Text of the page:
Initial advising is done upon seeking entrance into the program and involves a preliminary transcript review in order to adequately project the time and courses necessary for graduation. You will be given an unofficial degree plan at the outset. After beginning classes, you will be given access to your official degree plan using DegreeWorks, which outlines the list of courses needed to receive your degree from the University.
Ongoing advising, especially before registration periods, is important to your success in the program and the elimination of "surprises" at graduation time. It is suggested you see the same advisor each time you need assistance. Also remember, you are the one who is ultimately responsible for knowing and completing all graduation requirements.
Student/Advisor Roles and Responsibilities
Students entering the School of Professional Studies are assigned an advisor who is available to offer them individualized assistance in planning their educational program. They will assist you in many ways including: helping you register for the correct courses each term; maintaining a check-list of your progress for graduation; referring students for needed services; and problem-solving student concerns.
The Advisor's Role
- Maintaining times when he/she is available for advising.
- Helping to plan the student's academic program, particularly during pre-registration and registration periods.
- Empowering advisees to explore and make their own decisions regarding academic, career and lifelong goals.
- Maintaining a checklist of the student's progress and monitoring his/her progress toward satisfactory completion of all graduation requirements.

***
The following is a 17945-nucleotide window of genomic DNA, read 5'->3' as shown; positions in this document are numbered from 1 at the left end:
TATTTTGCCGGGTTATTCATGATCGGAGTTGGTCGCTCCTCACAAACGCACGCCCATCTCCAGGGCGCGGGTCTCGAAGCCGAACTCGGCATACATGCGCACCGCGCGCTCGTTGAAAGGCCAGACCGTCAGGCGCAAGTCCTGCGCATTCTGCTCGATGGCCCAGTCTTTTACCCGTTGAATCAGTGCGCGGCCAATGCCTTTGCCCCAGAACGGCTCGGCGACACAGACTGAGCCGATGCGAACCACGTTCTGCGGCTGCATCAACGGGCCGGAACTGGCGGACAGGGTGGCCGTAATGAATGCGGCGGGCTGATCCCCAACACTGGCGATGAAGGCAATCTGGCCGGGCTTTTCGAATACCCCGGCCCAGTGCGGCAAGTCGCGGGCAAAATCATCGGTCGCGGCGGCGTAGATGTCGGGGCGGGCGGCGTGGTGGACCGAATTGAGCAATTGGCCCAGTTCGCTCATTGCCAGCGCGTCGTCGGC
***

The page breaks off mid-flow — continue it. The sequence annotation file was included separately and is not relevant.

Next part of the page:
- Giving information on institutional policies, and procedures.
- Helping students understand the University policies and procedures.
- Knowing where to find answers to questions about requirements.
- Assisting students in choosing educational and career objectives commensurate with their interest and abilities.
- Modeling appropriate professional behaviors.
- Helping students see the possible short and long range consequences of their choices.
- Informing students of the wide range of services and educational opportunities that may be pertinent to their educational objectives at this college.
- Knowing all general education/professional education regulations and requirements.
- Keeping a written record of all substantive advice for the student's file.
- Making sure the student has a copy of the written advice.
- Making the student aware of the student's responsibility in the advising process, and confronting unprofessional behaviors appropriately.
- Explaining to the student during the advising session how the graduation requirements are related to the student's chosen professional and educational goals.
- Referring students for appropriate services.
- Problem-solving personal academic concerns while encouraging the student to be self-reliant by making informed and responsible decisions.
The Student's Role